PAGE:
Mr Whelan said the original dispute focused on "quality time off".

He said the union had realised an agreement it had made in the mid-90s, when virtually no trains ran on Boxing Day, had "become devalued" as the number of trains running on Boxing Day had increased to be the same as any other day of the week.

"It's unfortunate that it happens at a time when we are in recession and possibly going into a double-dip. Truly, we'd like to see and help London business grow," said Mr Whelan.

Salaries 'inclusive'

London Underground says it has a long-standing agreement with all of its trade unions covering bank holidays. It has described the demand for additional payment as outrageous.

Chief operating officer Howard Collins told BBC Radio 4 that London Underground had already met some of Aslef's concerns.

"We have reduced the number of train drivers working this year, giving people more quality time off - down to 880 drivers from 1,100 last year," he said.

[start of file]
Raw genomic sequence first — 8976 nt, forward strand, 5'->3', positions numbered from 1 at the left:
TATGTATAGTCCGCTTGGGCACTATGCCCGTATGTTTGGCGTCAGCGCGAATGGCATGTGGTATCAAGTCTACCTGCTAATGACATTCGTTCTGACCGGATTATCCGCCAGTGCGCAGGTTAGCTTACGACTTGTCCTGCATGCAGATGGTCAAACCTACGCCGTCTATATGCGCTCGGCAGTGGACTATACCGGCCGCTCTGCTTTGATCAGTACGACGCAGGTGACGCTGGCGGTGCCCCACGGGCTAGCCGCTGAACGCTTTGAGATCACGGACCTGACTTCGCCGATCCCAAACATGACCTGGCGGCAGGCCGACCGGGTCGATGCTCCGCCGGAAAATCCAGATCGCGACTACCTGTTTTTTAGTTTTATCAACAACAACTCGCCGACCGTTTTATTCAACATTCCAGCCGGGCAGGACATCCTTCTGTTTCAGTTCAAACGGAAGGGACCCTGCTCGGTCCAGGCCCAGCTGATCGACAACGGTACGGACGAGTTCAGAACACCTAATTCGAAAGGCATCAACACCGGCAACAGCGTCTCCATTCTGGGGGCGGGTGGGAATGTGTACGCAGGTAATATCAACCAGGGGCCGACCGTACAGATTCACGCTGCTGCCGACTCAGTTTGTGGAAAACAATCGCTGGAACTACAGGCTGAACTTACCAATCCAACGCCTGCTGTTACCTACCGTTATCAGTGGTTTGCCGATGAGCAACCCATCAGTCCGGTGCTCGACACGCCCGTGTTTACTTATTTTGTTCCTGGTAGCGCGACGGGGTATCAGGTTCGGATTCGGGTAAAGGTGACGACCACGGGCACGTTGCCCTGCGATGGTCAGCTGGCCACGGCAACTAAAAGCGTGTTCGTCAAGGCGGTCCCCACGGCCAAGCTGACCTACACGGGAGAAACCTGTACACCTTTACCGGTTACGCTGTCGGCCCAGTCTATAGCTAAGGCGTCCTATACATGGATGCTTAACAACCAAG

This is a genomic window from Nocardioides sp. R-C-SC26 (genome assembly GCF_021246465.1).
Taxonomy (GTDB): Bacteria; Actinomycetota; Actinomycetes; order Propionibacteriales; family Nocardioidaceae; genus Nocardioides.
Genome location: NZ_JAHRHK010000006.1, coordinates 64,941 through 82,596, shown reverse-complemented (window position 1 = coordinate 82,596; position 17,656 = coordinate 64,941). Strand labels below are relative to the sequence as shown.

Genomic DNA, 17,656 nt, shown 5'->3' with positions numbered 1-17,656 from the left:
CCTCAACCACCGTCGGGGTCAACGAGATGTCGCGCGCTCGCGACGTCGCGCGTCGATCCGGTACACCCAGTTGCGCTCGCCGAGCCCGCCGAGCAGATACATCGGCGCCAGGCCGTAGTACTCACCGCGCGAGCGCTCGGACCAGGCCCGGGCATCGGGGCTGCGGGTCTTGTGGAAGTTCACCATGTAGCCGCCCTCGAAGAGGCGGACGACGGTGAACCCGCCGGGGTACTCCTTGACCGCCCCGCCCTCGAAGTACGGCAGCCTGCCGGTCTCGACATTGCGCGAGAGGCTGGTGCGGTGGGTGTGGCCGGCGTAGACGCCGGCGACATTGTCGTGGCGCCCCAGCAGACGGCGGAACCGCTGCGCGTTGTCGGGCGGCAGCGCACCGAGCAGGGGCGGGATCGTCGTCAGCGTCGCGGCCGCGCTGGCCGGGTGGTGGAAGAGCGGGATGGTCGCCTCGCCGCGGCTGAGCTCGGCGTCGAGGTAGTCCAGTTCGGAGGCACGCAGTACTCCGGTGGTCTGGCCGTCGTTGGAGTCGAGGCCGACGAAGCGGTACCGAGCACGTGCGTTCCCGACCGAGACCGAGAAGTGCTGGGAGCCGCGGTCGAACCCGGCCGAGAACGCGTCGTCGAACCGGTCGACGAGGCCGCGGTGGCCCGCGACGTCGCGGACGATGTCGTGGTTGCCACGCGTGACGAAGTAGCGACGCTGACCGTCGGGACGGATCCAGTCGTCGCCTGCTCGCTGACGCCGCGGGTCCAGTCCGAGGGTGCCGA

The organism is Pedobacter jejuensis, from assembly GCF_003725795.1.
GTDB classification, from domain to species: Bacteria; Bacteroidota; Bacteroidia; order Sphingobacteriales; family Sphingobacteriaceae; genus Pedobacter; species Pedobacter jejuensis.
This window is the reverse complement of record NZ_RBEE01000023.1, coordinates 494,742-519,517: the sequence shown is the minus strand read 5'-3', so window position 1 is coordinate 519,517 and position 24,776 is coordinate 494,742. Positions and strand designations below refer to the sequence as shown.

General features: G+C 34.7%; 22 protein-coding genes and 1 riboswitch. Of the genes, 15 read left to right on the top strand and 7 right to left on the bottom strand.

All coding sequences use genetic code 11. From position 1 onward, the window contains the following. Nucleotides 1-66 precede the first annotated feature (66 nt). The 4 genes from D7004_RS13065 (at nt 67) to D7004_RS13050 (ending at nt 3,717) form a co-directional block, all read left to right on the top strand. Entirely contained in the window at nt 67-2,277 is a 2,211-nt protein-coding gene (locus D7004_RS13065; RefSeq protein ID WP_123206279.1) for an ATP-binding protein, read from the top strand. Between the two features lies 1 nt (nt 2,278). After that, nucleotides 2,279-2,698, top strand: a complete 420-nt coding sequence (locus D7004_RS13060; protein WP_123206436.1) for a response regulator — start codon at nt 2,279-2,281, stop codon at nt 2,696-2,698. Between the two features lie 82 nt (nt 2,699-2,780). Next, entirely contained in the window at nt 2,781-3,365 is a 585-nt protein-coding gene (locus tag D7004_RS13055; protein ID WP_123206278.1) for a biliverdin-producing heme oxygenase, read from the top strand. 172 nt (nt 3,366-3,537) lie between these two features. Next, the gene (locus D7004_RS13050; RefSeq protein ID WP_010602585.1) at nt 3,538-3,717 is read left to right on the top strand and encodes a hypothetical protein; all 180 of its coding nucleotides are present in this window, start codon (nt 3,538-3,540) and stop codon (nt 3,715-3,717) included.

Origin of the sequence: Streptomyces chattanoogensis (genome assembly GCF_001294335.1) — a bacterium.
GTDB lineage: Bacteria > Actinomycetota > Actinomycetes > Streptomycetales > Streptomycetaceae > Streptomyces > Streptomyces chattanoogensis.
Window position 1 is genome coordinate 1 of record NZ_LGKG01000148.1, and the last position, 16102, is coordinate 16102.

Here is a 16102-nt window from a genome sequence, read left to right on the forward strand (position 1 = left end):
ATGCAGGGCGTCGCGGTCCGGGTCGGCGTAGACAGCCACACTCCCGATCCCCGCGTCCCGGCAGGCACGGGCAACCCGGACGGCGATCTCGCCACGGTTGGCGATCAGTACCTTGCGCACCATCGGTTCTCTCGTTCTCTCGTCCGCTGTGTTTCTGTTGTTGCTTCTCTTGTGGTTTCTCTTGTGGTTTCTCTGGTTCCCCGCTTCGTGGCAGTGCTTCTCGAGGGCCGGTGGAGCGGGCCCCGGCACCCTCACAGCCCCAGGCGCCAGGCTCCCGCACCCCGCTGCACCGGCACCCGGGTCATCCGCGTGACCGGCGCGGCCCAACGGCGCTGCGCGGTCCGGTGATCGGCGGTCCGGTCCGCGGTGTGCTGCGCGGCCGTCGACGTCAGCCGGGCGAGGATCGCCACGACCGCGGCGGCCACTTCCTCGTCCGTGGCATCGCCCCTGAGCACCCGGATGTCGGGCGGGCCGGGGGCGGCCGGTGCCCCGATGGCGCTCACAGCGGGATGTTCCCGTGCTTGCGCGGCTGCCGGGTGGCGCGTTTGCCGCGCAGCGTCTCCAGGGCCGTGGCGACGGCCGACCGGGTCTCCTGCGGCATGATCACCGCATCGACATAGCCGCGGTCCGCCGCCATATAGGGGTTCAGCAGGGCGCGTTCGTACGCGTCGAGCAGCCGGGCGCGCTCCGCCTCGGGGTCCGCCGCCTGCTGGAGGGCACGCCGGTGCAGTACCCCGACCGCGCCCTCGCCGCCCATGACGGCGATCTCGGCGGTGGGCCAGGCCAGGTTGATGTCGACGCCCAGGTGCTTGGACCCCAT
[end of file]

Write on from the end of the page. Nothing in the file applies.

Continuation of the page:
But Mr Collins said he could not "pay people twice" and that train drivers' salaries were all-inclusive and covered Boxing Day and Christmas Day.

"If I did this for this trade union, then 18,000 other workers who've agreed the '92 agreement would have to be paid as well," he added.


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  • rate this

    Comment number 158.

    Transport FOR London? What a joke.
    Bring back Ken. He had things running properly...

  • rate this

    Comment number 157.

    2 Minutes ago
    No - I'm a teacher looking forward to my next strike and I'm so left wing, I find the word 'business' offensive in any context.
    A teacher! What do you teach...Anarchy.